Eagles feature NFL's most exciting player; Spygate hasn't slowed Pats
Michael Vick in MVP talk, but DeSean Jackson may be NFL's most exciting player
Sixty-four games after Spygate sanctions and Patriots have barely missed a beat
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NEW YORK -- Funny how quickly things change in the NFL. On Saturday afternoon, I thought this would be a big week for coaching news and Brett Favre will-he-or-won't-he, and maybe the Favre/Sterger story. On Sunday afternoon, it was all weather and dome collapse, all the time. By this morning, I'm marveling over Michael Vick and DeSean Jackson. Those are two guys I'd pay to see.
My 10 nuggets, some big and some small, for Week 14:
1. I love watching Michael Vick throw to DeSean Jackson, and then watching Jackson run.
On his NFL Matchup Show Sunday, Sal Paolantonio called LeSean McCoy, the second coming of Brian Westbrook, the Eagles' MVP. The Eagle-loving masses think Vick's not only the team MVP but also the NFL's. Cases can be made for both, I suppose. But then what is DeSean Jackson, other than the most exciting player right now in the NFL?
Vick and Jackson, combined, are the greatest show on turf right now, the reformed (by all indications) quarterback and the receiver who's running hard for the playoffs and for a new contract. They showed it last night in Dallas. With the game tied at 20 and the Eagles pinned at their nine-yard line, Vick threw a simple out pattern to Jackson near the left sideline, and he turned upfield, and ... well, I'll let him take it from there, sounding tired as the Eagles buses motored toward the team plane after midnight in Dallas:
"I was maybe 60 percent by that time in the game,'' Jackson said. "I hurt my ankle in the third quarter. Actually my foot. I didn't feel great. They asked me on the sideline, 'You want to go in and get it X-rayed?' I said, 'Nah. I can't leave my teammates out here like that.' And the ball came to me. Michael threw me a perfect pass, and I just tried to run away from people. It's instinct.''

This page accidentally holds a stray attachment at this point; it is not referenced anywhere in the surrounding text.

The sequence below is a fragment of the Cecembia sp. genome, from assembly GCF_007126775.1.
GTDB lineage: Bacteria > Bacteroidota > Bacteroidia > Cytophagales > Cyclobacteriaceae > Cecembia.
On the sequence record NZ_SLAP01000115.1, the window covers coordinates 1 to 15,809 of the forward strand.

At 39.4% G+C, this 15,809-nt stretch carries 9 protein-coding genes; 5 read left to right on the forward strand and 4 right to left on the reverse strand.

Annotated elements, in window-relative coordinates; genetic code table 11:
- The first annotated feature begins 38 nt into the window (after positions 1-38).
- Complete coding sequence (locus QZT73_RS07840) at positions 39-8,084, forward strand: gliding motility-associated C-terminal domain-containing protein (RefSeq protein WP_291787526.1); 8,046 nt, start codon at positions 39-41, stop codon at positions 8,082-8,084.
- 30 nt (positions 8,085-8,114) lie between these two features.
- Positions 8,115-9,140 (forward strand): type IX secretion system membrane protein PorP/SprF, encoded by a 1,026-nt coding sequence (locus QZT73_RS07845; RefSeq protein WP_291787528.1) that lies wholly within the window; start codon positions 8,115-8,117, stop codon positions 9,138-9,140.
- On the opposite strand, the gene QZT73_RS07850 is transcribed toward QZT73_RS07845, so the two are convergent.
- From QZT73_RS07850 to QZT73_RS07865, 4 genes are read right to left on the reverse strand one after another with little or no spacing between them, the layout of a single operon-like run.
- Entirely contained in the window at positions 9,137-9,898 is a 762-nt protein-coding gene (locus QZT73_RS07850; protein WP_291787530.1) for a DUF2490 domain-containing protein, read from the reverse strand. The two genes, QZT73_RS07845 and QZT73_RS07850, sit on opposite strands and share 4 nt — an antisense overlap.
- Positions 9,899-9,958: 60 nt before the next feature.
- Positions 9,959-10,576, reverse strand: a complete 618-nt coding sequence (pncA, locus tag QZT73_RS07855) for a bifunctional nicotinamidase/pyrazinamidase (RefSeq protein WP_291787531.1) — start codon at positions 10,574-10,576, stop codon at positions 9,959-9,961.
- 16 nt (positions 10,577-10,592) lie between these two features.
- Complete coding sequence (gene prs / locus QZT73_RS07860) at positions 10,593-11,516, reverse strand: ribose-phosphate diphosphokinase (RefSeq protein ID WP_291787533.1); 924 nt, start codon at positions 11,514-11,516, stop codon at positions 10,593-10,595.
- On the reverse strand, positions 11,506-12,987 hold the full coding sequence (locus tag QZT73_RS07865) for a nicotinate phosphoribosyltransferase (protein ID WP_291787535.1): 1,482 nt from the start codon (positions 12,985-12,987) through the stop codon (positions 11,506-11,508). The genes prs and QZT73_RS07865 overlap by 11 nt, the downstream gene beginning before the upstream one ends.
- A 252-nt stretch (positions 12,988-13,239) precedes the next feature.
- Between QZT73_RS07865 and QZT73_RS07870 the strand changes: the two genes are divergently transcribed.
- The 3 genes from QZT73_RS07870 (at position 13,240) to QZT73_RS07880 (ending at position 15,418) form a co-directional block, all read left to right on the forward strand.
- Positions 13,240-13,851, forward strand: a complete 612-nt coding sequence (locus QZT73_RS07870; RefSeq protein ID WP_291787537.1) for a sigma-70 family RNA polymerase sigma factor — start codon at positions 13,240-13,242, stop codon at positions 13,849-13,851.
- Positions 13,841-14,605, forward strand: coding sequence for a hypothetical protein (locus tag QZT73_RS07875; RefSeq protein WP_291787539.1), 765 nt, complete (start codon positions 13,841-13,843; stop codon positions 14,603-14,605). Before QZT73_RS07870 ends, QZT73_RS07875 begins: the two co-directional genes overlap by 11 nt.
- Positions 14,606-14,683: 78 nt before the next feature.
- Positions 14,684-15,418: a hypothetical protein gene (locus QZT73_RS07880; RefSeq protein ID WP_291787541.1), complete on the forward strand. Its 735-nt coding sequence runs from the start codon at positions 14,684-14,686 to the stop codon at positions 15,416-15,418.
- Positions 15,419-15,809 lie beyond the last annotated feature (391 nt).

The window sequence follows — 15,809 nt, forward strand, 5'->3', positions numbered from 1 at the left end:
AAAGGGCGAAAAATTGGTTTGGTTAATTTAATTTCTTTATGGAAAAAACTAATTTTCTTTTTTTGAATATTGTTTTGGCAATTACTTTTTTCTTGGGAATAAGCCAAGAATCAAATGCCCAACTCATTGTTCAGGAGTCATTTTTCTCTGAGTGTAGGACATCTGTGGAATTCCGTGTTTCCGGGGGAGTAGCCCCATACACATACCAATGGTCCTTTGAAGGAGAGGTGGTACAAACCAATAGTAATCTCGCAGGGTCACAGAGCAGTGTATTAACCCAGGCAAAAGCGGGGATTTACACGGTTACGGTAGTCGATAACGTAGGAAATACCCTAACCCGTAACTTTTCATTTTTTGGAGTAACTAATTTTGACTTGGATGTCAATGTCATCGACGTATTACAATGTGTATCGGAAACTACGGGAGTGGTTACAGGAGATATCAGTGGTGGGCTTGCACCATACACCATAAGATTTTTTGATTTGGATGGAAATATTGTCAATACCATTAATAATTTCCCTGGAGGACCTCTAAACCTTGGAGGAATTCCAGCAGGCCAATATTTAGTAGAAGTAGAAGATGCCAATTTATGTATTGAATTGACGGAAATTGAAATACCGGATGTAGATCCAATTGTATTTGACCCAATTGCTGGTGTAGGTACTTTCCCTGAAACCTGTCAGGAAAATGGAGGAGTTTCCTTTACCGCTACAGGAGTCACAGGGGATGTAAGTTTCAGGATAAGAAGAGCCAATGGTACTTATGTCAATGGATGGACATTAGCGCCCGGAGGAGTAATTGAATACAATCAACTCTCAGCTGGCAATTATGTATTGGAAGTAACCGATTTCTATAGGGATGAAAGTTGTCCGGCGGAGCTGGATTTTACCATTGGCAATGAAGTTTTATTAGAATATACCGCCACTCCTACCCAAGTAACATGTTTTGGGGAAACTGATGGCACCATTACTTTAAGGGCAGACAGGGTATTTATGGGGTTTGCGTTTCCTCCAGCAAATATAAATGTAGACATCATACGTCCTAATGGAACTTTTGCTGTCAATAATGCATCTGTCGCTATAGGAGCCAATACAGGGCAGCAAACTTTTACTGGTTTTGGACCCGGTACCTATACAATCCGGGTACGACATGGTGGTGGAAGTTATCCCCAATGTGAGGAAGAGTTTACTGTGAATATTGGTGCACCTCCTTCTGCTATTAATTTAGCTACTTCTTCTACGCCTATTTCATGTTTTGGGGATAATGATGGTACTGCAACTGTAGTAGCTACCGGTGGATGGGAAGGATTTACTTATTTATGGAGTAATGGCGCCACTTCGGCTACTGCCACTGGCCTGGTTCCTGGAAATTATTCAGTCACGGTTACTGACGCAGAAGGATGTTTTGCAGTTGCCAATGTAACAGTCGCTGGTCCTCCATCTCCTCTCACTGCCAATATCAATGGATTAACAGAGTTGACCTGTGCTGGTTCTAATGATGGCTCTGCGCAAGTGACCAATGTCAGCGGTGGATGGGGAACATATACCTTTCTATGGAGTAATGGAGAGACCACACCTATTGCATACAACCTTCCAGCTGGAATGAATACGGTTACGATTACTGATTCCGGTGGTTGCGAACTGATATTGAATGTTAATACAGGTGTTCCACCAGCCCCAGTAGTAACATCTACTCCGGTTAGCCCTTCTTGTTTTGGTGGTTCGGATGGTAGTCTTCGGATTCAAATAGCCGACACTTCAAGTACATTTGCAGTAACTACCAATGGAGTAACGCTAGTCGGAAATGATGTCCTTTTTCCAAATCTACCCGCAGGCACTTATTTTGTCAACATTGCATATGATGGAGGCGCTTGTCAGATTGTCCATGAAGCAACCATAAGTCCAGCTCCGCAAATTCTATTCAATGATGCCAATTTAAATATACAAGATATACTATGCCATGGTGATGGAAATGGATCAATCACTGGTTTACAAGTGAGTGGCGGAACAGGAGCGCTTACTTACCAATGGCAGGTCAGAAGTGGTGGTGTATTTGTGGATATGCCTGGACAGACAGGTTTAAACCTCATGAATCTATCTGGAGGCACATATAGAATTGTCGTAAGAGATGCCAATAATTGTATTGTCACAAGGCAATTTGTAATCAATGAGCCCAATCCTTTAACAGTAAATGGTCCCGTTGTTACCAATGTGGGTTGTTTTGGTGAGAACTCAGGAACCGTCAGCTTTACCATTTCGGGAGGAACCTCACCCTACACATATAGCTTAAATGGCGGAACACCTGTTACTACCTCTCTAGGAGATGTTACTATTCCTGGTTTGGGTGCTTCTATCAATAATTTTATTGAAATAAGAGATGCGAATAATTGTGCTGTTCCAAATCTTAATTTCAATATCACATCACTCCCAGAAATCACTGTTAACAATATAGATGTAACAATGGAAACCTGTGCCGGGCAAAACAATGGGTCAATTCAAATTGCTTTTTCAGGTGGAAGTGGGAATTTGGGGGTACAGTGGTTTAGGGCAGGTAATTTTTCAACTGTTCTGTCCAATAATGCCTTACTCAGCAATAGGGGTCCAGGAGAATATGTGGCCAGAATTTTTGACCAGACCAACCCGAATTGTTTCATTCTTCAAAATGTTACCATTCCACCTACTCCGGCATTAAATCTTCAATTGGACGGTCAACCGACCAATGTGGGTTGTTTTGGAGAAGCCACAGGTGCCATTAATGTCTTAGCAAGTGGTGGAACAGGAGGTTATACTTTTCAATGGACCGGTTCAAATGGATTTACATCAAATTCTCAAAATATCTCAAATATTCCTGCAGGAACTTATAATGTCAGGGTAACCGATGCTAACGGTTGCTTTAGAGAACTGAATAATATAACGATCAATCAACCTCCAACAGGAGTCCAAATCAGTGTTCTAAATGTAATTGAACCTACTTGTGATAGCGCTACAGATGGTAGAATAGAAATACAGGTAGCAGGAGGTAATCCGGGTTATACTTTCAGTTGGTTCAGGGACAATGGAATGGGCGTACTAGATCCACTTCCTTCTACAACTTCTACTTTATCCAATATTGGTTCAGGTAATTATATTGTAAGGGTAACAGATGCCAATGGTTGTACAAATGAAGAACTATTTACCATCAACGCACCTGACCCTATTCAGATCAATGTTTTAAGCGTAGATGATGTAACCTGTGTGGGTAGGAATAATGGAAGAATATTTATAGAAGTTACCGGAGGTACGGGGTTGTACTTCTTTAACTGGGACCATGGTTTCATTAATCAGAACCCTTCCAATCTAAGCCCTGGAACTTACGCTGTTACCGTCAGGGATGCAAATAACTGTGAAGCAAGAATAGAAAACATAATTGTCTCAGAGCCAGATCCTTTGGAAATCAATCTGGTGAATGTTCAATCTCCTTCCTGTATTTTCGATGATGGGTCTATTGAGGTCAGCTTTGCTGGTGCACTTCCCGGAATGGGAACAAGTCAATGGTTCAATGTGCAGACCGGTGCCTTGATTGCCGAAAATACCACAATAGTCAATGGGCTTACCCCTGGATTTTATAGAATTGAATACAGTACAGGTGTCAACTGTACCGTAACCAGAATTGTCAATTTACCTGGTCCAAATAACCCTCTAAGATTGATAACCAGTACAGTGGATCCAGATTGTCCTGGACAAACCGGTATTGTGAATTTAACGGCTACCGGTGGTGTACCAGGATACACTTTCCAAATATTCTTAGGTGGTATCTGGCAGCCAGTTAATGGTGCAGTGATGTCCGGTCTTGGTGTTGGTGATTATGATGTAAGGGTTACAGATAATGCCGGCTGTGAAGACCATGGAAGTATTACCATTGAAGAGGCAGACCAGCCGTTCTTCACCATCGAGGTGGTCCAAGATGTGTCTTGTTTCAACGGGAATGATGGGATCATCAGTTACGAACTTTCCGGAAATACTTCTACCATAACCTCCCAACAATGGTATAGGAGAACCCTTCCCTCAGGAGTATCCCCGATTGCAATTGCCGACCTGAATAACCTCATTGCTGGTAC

Usually, Jackson would have left everyone in the dust. But Orlando Scandrick was on the verge of catching him around the Dallas 30, and, sensing him, Jackson turned on one last jet. It's all he had, and he finished the 91-yard touchdown going away. That gave the Eagles a 27-20 lead, which was soon 30-20, and they hung on for a 30-27 win.
What a performance by Jackson. He caught four balls for 210 yards, a 52.5-yard average per catch. For the year, he's blowing away the competition in the NFL with a 23.1-yard average per catch. Not that Jackson was a dud with Donovan McNabb -- he certainly was a major impact player last year -- but with Vick being a dual threat and the defense having to respect his ability to break the pocket, that's more potential open space for Jackson and Jeremy Maclin to make hay.
This is a topic for another day, but it's incumbent on the Eagles to do two things -- keep Vick from getting hit too much (I still am concerned about that; he takes too many shots, and not just the borderline ones that tick off Vick and Andy Reid) and sign him to a contract that will keep him an Eagle for his prime. Vick's too good, and his relationship with these two special receivers is too valuable for Philly to let dissolve.
"It's 7,'' Jackson said, speaking of Vick's number. "Working with Michael has been an incredibly experience. I love it. I look up to him like he's my big brother. We've gotten our reads down, and we're comfortable together.''
Jackson said he'd be fine for the Eagles' NFC East showdown Sunday against the Giants in what could be a division championship game. Which leads me to ...
2. What a great slate of games next week.